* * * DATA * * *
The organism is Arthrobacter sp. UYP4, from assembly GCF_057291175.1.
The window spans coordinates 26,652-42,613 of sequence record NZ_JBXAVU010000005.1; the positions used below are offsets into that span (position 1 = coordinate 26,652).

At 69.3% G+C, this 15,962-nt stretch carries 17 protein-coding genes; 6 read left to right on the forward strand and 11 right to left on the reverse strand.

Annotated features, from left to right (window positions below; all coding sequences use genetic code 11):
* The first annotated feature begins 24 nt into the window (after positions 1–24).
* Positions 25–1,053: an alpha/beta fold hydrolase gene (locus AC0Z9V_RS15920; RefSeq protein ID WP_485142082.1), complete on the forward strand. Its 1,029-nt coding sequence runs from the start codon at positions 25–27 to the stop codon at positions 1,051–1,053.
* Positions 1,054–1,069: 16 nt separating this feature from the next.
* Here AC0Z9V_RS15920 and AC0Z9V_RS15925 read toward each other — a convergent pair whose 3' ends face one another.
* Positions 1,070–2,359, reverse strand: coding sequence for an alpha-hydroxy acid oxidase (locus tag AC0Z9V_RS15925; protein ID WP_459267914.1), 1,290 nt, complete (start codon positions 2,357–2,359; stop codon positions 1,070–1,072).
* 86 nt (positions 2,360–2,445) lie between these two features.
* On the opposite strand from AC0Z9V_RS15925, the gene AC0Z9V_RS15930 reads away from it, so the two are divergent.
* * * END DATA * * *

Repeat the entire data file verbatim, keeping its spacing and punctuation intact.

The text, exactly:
The organism is Arthrobacter sp. UYP4, from assembly GCF_057291175.1.
The window spans coordinates 26,652-42,613 of sequence record NZ_JBXAVU010000005.1; the positions used below are offsets into that span (position 1 = coordinate 26,652).

At 69.3% G+C, this 15,962-nt stretch carries 17 protein-coding genes; 6 read left to right on the forward strand and 11 right to left on the reverse strand.

Annotated features, from left to right (window positions below; all coding sequences use genetic code 11):
* The first annotated feature begins 24 nt into the window (after positions 1–24).
* Positions 25–1,053: an alpha/beta fold hydrolase gene (locus AC0Z9V_RS15920; RefSeq protein ID WP_485142082.1), complete on the forward strand. Its 1,029-nt coding sequence runs from the start codon at positions 25–27 to the stop codon at positions 1,051–1,053.
* Positions 1,054–1,069: 16 nt separating this feature from the next.
* Here AC0Z9V_RS15920 and AC0Z9V_RS15925 read toward each other — a convergent pair whose 3' ends face one another.
* Positions 1,070–2,359, reverse strand: coding sequence for an alpha-hydroxy acid oxidase (locus tag AC0Z9V_RS15925; protein ID WP_459267914.1), 1,290 nt, complete (start codon positions 2,357–2,359; stop codon positions 1,070–1,072).
* 86 nt (positions 2,360–2,445) lie between these two features.
* On the opposite strand from AC0Z9V_RS15925, the gene AC0Z9V_RS15930 reads away from it, so the two are divergent.